Reviews provided by Syndetics

Publishers Weekly Review

Those who can't wait for The End to Lemony Snicket's Series of Unfortunate Events (book 13) due out on October 13 (that's Friday the 13th, naturally) with a 2.5 million-copy first printing can bide their time with The Beatrice Letters, which uncovers, in part, the mystery behind the lady to whom Lemony Snicket dedicates every book. A beautifully designed paper-over-board package contains the correspondence between the title mystery lady and the author, punchout letters that add to the intrigue, a full-color poster by series artist Brett Helquist all safely stowed in a handy accordion file. Miss it if you dare, as Snicket might say. And to be sure Unfortunate fans truly have everything. (c) Copyright PWxyz, LLC. All rights reserved

School Library Journal Review

Gr 4-7-Lemony Snicket's last book (HarperCollins, 2006) in this incredibly popular series leaves listeners with some answers and more questions. The tale begins where the last volume left off, with the three Baudelaire orphans trapped at sea in a boat with Count Olaf. The castaways survive a storm and end up on an island where other castaways from other storms have established a quiet life lead by a suspicious facilitator, Ishmael, who eventually forces the orphans to leave the camp. The children find the answers to many secrets, including the fact that their own parents once lived on this island. With the appearance of Kit Snicket and an encounter with Count Olaf, a new orphan joins the story. Will Count Olaf get his just rewards? Will the orphans find peace in this treacherous world? Tim Curry is a marvelous narrator, giving each orphan, villain, and innocent bystander his or her own voice. He also sings a song at the end of the recording about being shipwrecked, which is a wonderful, dark ending to The End. A must for Lemony Snicket fans.-Lisa W. Baker, Chocowinity Middle School, NC (c) Copyright 2010. Library Journals LLC, a wholly owned subsidiary of Media Source, Inc. No redistribution permitted.

Booklist Review

After a singularly bad beginning, the Baudelaire orphans, Violet, Klaus, and Sunny, have finally reached the end. The question is, will Book the Thirteenth in A Series of Unfortunate Events meet the expectations of the series' myriad fans? Snicket might put it a somewhat different way: if end simply means to cease, the answer is yes. If, however, end means to complete, the answer is most assuredly no--because though Snicket neatly clips numerous threads in the tragic saga, he leaves others literally fluttering in the breeze. As with the previous books, this one begins where its predecessor left off, with the orphans and the villainous Count Olaf afloat on dangerous open seas. When a storm blows their craft ashore, kindly islanders welcome the orphans, but Olaf is an outcast. Have the children finally found the longed-for last safe place on earth? Not so fast . . . before long, they are once again scrambling to avert disaster and death (Kikbucit, as Sunny puts it when a couple of characters are terminated). If possible, this title is even more preposterous than others in the series (the children help an old friend give birth), as well as considerably longer than some. But frequent references to the other adventures will send Snicket fans back to previous books to delight once again in the idiosyncratic characters, the wry humor, and the wordplay, which has surely increased their vocabulary tenfold. --Stephanie Zvirin Copyright 2006 Booklist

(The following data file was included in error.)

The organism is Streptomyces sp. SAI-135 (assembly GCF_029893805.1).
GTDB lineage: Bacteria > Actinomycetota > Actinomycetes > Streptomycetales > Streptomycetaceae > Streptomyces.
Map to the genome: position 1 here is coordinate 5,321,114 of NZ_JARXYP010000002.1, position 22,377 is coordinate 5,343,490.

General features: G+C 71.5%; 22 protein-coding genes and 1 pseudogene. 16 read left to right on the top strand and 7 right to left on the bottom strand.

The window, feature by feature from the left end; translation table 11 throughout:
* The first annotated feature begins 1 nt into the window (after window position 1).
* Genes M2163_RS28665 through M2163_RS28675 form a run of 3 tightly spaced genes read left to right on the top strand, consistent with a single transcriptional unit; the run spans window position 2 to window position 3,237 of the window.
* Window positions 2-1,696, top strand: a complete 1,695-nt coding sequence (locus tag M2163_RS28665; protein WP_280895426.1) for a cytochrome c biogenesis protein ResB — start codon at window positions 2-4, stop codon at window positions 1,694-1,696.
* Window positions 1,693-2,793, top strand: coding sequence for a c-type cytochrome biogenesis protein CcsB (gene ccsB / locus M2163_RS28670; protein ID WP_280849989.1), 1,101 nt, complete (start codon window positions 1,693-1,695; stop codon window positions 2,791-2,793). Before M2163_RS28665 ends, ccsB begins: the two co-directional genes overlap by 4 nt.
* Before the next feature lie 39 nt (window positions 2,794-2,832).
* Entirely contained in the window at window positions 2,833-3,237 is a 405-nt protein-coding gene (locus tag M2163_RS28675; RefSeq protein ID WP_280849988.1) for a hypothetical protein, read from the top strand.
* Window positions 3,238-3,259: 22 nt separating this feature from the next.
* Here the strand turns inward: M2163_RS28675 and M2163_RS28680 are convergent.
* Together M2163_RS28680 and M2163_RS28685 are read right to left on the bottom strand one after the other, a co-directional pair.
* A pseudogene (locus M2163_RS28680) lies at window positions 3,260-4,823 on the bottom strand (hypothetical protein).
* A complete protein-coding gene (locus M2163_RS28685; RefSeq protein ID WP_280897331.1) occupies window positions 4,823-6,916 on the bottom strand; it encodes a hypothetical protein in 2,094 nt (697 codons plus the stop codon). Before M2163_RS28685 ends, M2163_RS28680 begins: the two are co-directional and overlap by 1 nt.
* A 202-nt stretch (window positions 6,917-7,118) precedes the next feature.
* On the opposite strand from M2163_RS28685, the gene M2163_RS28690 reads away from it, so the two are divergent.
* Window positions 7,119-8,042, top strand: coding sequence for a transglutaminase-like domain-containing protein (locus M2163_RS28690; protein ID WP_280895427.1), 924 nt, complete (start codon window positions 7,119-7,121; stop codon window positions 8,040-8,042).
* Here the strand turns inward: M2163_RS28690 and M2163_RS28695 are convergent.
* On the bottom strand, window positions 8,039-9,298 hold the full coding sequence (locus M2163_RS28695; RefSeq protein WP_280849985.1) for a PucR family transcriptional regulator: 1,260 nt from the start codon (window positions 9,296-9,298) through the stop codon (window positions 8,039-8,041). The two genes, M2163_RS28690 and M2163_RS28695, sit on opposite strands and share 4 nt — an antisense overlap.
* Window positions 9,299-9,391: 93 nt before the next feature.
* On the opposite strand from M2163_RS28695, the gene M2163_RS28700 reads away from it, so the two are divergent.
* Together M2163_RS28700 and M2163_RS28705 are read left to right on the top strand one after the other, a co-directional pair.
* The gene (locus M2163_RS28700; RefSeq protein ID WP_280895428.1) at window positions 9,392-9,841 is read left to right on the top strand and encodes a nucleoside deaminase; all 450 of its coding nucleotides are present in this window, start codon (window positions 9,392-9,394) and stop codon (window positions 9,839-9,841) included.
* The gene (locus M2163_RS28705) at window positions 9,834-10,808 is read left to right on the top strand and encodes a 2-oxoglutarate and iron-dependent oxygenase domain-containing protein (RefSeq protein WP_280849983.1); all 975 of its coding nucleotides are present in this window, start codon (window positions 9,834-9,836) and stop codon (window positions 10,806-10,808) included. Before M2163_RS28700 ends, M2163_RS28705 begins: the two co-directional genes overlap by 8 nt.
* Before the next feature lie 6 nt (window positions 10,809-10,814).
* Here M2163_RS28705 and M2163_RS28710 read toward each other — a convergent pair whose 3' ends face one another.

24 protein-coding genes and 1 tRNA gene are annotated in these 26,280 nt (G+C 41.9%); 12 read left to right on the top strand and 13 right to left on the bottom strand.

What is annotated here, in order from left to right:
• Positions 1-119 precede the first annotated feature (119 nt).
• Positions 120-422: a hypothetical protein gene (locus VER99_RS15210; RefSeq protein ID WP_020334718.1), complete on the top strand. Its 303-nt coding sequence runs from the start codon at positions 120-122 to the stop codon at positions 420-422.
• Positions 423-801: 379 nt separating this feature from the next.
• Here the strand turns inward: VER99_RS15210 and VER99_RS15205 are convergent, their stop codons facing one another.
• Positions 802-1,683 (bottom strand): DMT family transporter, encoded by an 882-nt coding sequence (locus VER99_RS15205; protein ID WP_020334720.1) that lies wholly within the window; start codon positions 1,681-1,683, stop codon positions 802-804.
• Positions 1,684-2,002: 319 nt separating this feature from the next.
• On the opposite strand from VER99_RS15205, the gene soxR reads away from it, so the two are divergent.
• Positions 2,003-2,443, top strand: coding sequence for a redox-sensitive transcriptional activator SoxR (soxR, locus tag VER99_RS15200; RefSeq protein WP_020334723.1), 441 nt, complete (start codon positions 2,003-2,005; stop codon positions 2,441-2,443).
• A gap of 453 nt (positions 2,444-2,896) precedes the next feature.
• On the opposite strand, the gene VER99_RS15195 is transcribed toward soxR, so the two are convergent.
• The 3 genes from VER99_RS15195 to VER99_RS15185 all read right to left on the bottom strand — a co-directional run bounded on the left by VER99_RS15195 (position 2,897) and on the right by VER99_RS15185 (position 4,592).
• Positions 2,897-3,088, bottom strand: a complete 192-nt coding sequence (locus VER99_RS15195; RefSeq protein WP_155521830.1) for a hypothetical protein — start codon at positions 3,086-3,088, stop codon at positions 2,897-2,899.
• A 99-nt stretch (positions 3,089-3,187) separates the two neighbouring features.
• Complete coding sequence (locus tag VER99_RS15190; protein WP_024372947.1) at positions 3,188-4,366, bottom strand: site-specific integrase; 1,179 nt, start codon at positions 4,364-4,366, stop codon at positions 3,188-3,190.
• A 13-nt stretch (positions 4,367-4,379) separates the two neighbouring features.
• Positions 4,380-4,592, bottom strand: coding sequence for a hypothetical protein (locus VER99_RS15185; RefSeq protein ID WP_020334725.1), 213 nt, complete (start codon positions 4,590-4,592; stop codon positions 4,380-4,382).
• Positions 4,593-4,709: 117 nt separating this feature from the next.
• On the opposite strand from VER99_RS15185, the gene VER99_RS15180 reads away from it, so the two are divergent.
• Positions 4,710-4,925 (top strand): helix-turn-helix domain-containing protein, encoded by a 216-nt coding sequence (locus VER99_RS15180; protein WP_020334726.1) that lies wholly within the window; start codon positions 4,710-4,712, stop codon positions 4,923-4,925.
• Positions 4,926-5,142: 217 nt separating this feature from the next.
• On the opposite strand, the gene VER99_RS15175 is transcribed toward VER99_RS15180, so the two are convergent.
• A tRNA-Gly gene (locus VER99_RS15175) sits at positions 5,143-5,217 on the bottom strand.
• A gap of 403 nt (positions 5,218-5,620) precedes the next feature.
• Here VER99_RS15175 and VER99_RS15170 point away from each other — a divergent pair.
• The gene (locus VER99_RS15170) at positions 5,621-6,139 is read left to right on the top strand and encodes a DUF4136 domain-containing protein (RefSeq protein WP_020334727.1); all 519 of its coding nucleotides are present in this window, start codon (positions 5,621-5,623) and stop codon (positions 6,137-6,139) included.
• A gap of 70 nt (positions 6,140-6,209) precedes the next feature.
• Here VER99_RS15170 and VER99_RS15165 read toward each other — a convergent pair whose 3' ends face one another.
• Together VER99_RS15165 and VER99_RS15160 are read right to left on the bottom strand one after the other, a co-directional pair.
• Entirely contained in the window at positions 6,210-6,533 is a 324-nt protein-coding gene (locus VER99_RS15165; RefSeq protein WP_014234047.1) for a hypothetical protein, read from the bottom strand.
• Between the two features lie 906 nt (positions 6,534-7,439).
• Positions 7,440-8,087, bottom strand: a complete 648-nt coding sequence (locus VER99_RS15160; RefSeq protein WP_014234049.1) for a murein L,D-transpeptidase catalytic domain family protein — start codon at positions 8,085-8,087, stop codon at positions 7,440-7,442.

Horn Book Review

(Intermediate) In the thirteenth and final volume of A Series of Unfortunate Events, the Baudelaire orphans find themselves shipwrecked on an island with both their tormentor, the cartoonish Count Olaf, and their ally, an injured and very pregnant Kit Snicket, sister to the omnipresent narrator. Readers will be intrigued to discover a bit more of the Baudelaire parents' past, though little else of their secret society is revealed. Instead, the conflict focuses on the dangers of willful ignorance as a means of safety and is, of course, couched in a series of zanily over-the-top predicaments that make enterprising use of the children's talents. Trademark authorial ticks are in full evidence, and include a three-page riff on the dual meanings of the phrase in the dark along with the forcedly whimsical definitions of terms. As well, the moral equivalency drawn between the Baudelaires (who commit treachery to survive) and their foes (who, apparently, survive solely to commit treachery) will chafe at readers who recognize the importance of mitigating circumstances. Where Snicket excels here is in balancing the expectation of happy ending against his own repeated declarations that none exists. Only a few loose threads resolve, and treachery still abounds, but Violet, Klaus, and Sunny are finally given the opportunity to make their own choices. No longer victims of the inevitable battles between noble ""volunteers"" and villains, they are now willing conscripts in the fight -- and that may be enough to appease their many devoted fans. (c) Copyright 2010. The Horn Book, Inc., a wholly owned subsidiary of Media Source, Inc. No redistribution permitted. All rights reserved.